IIR and UTPR may also violate IIAs. Depending on the circumstances, they can be at odds with FET, umbrella clauses, national treatment (NT) clauses or even the prohibition of expropriation. The allegation regarding the expropriation will be particularly relevant to UTPR, which encourages states to engage in non-customary extraterritorial (and possibly discriminatory) taxation (see here, p. 1370 and here, p. 750). The UTPR allocation of income also threatens the existing tax policy in many states insofar as it can capture deliberately untaxed income generated in their territories (see here, p. 6).


The OECD’s Attempt to Eliminate P2-Related ISDS Claims

The OECD Guidance on “QDMTT payable” (paras 73-81) boils down to the conclusion that any direct or indirect challenge in a judicial or administrative proceeding to any amount of QDMTT by the MNE group “based on constitutional grounds or other superior law or based on a specific agreement with the government of the QDMTT jurisdiction limiting the MNE Group’s tax liability, such as a tax stabilization agreement, investment agreement, or similar agreement” shall not be treated as QDMTT payable under Article 5.2.3 of the OECD P2 Model Rules. It means that the global minimum top-up tax of 15% payable by a MNE group under the QDMTT in a host state will not reduce the top-up tax to zero in other states. Thus, it may be collected by another jurisdiction under the P2 rules, i.e., IIR or UTPR.

Undeniably, the OECD Guidance on QDMTT payable aims to discourage MNE Groups from legally challenging QDMTT via sources external to P2 rules by apparently making such challenges economically unviable, i.e., the challenge will simply lead to inevitable taxation under IIR and UTPR. Although in that regard the OECD did not refer to IIAs explicitly, in practice, the mentioned challenges of QDMTT may mainly arise out of relevant IIAs due to their scope of investment protection and international investment treaty arbitration case law (here UNCTAD, p. 6), as presented in the preceding section.


An Internationally Wrongful Act

Pressuring other states to violate IIAs via the interlocking rules of QDMTT, IIR and UTPR may be seen as an unacceptable state practice under international law, i.e. IIAs and general principles of law (GPLs) under Article 31(1)c) of the ICJ Statute such as principles of good faith, non-discrimination, and non-expropriation (see the relevant analysis here, pp. 164-171). It is therefore not inconceivable that the interlinking mechanism of P2 rules and the OECD “solution” in the form of its Guidance on “QDMTT payable” may trigger shared responsibility under international customary law (see ILC articles here and here, which codify rules binding under customary law on states’ responsibility and the responsibility of international organisations such as the OECD for internationally wrongful acts). The violation of IIAs and pressuring of other states to do so constitute such acts because it “is a principle of international law that States may not negate such agreements in reliance on their municipal laws” (Cairn v India, para. 820), such as domestic laws implementing P2. In that regard, more research is welcomed by international and tax law scholars to determine whether the IF’s members and the OECD meet the prong of shared responsibility.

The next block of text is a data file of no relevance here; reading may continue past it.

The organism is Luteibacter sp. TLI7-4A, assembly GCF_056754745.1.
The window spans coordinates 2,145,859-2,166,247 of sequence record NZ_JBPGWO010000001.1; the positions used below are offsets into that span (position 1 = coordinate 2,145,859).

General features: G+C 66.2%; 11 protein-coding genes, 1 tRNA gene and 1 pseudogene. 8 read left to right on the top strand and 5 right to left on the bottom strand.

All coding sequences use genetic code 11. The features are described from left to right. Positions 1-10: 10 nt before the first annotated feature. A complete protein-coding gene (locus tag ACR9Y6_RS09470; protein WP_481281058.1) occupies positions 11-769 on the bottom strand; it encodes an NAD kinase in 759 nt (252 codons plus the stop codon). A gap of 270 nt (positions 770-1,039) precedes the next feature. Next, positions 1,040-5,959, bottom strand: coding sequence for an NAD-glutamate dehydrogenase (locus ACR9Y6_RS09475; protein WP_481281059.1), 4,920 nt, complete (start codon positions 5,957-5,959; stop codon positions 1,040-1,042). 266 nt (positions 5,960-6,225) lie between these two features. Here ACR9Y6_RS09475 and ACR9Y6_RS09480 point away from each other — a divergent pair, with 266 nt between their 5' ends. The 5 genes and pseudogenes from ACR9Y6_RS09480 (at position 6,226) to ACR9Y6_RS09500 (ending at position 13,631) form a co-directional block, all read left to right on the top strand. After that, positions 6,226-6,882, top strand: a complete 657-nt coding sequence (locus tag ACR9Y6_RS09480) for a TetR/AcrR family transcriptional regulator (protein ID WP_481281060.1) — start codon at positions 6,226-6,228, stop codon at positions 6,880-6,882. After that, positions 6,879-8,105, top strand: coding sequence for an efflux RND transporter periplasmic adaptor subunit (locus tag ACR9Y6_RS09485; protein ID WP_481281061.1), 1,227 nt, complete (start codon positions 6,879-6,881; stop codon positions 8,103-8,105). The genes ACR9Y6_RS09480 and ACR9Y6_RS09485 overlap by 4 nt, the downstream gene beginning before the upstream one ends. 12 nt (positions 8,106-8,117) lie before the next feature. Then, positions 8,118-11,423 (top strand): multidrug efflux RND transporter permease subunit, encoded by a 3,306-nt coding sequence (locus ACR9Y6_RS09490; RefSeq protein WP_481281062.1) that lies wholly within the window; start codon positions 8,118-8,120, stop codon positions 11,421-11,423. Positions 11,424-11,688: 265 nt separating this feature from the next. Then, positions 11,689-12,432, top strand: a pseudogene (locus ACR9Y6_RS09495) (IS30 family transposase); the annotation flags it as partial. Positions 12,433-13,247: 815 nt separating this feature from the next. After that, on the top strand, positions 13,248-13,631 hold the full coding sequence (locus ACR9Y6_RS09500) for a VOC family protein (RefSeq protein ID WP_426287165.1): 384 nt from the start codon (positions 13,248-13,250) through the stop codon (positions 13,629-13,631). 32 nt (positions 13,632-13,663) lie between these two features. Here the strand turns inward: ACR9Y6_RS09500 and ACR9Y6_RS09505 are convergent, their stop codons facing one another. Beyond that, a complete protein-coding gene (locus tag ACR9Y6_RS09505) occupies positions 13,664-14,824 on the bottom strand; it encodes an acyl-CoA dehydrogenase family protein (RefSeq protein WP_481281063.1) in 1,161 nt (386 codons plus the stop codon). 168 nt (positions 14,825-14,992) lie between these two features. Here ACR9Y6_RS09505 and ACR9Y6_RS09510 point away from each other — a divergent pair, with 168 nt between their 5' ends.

The OECD’s Guidance on QDMTT payable sends a glaring signal to investors (MNE groups): do not challenge QDMTTs via IIAs because even if you prevail (arbitral awards in favor of investors), you will gain nothing due to the obligation to pay global minimum tax anyway under IIR or UTPR. However, the taxation under IIR and UTPR after challenging QDMTT via IIAs is neither certain nor conclusive for investor’s decisions and ISDS tribunal’s reasoning (see here, p. 174). Even if payments of compensation in ISDS P2 related cases may raise difficulties in the operation of those rules and determination of the final benefit for investors, such difficulties are of little bearing to successful ISDS claims and motivation of investors to do so (Marfin v Cyprus, paras 596-597). This analysis implies that investors will likely use their rights to arbitrate whenever the impact of P2 rules on their financial situations is significant, unless their position is weak (e.g., their claims are not supported with relevant evidence and jurisprudence of arbitral tribunals). Investors may also “utilize IIAs as a bargaining chip to bring governments to the negotiating table to partially replace corporate income tax incentives with economically similar benefits, while officially being taxed at the effective minimum rate” (UNCTAD, p. 3). States, by contrast, could delay the implementation of P2 until “governments have had a chance to consider the risks that implementation poses under their investment treaties”  (see here, p. 206).